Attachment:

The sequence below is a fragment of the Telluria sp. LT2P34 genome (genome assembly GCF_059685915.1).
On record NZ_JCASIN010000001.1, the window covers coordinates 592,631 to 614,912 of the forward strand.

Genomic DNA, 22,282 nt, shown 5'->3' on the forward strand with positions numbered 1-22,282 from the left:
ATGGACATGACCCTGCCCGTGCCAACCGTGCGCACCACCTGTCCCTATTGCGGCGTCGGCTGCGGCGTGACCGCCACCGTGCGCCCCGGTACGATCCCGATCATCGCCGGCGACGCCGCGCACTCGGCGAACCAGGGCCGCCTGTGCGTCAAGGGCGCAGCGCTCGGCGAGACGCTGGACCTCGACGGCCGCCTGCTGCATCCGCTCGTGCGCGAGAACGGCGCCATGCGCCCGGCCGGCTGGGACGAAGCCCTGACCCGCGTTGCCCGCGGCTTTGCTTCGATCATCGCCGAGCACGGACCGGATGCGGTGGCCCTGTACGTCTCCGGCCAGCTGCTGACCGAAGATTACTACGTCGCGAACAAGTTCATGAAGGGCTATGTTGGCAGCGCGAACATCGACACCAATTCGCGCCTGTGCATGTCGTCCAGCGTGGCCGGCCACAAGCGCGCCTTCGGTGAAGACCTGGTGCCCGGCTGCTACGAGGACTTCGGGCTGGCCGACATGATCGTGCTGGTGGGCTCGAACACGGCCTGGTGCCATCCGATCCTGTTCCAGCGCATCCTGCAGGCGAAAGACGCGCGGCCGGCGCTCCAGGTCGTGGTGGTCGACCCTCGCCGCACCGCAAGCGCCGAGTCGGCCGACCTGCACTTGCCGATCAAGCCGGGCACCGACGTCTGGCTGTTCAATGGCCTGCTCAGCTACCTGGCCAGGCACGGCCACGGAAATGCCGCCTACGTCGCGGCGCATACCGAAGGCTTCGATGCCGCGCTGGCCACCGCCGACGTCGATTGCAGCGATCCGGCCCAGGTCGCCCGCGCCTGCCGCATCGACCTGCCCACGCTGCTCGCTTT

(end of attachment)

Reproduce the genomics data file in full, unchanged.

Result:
The sequence below is a fragment of the Telluria sp. LT2P34 genome (genome assembly GCF_059685915.1).
On record NZ_JCASIN010000001.1, the window covers coordinates 592,631 to 614,912 of the forward strand.

Genomic DNA, 22,282 nt, shown 5'->3' on the forward strand with positions numbered 1-22,282 from the left:
ATGGACATGACCCTGCCCGTGCCAACCGTGCGCACCACCTGTCCCTATTGCGGCGTCGGCTGCGGCGTGACCGCCACCGTGCGCCCCGGTACGATCCCGATCATCGCCGGCGACGCCGCGCACTCGGCGAACCAGGGCCGCCTGTGCGTCAAGGGCGCAGCGCTCGGCGAGACGCTGGACCTCGACGGCCGCCTGCTGCATCCGCTCGTGCGCGAGAACGGCGCCATGCGCCCGGCCGGCTGGGACGAAGCCCTGACCCGCGTTGCCCGCGGCTTTGCTTCGATCATCGCCGAGCACGGACCGGATGCGGTGGCCCTGTACGTCTCCGGCCAGCTGCTGACCGAAGATTACTACGTCGCGAACAAGTTCATGAAGGGCTATGTTGGCAGCGCGAACATCGACACCAATTCGCGCCTGTGCATGTCGTCCAGCGTGGCCGGCCACAAGCGCGCCTTCGGTGAAGACCTGGTGCCCGGCTGCTACGAGGACTTCGGGCTGGCCGACATGATCGTGCTGGTGGGCTCGAACACGGCCTGGTGCCATCCGATCCTGTTCCAGCGCATCCTGCAGGCGAAAGACGCGCGGCCGGCGCTCCAGGTCGTGGTGGTCGACCCTCGCCGCACCGCAAGCGCCGAGTCGGCCGACCTGCACTTGCCGATCAAGCCGGGCACCGACGTCTGGCTGTTCAATGGCCTGCTCAGCTACCTGGCCAGGCACGGCCACGGAAATGCCGCCTACGTCGCGGCGCATACCGAAGGCTTCGATGCCGCGCTGGCCACCGCCGACGTCGATTGCAGCGATCCGGCCCAGGTCGCCCGCGCCTGCCGCATCGACCTGCCCACGCTGCTCGCTTT